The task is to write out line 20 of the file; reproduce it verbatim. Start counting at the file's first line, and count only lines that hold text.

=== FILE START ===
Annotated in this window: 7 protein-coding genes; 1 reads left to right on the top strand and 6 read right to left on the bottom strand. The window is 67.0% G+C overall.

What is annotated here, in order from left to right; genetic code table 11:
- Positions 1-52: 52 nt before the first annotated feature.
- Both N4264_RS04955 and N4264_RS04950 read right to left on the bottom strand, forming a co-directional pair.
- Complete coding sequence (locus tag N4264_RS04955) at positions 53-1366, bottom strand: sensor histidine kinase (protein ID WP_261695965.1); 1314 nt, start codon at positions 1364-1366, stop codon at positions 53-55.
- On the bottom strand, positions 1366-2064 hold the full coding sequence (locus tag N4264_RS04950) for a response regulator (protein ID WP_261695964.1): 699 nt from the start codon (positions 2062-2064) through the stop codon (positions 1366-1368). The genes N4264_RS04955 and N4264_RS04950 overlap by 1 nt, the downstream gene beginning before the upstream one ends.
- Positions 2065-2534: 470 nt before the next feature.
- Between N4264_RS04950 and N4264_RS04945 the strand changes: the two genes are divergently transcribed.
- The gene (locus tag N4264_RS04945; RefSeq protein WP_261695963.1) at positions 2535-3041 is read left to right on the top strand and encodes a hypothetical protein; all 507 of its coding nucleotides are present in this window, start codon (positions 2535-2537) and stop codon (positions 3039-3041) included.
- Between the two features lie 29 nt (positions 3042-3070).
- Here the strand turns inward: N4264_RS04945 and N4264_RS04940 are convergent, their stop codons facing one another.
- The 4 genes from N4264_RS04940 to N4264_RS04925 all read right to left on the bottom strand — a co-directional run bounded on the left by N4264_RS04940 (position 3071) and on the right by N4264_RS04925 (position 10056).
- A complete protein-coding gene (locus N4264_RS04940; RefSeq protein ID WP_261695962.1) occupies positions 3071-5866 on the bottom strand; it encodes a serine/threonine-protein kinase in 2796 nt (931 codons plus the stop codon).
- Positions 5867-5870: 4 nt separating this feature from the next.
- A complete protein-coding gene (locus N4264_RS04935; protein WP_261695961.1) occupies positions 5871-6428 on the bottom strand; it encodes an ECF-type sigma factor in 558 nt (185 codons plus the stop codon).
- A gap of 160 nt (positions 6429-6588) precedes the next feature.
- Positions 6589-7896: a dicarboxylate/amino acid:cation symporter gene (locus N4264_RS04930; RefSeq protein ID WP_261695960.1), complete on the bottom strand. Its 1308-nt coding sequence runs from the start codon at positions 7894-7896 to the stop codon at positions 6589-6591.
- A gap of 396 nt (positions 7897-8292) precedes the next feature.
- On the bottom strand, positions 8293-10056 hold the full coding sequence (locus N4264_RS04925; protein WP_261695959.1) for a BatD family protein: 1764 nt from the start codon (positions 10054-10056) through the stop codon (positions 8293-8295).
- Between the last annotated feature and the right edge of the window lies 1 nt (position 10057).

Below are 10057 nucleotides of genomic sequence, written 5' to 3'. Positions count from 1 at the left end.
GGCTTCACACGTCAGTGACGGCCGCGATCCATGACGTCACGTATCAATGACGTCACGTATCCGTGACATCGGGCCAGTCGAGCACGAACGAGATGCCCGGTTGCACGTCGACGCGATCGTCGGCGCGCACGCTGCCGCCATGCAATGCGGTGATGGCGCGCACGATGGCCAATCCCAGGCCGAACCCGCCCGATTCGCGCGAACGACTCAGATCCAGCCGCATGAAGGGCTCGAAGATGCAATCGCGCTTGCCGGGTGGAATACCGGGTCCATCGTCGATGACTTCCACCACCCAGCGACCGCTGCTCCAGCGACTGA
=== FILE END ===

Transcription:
- Between the last annotated feature and the right edge of the window lies 1 nt (position 10057).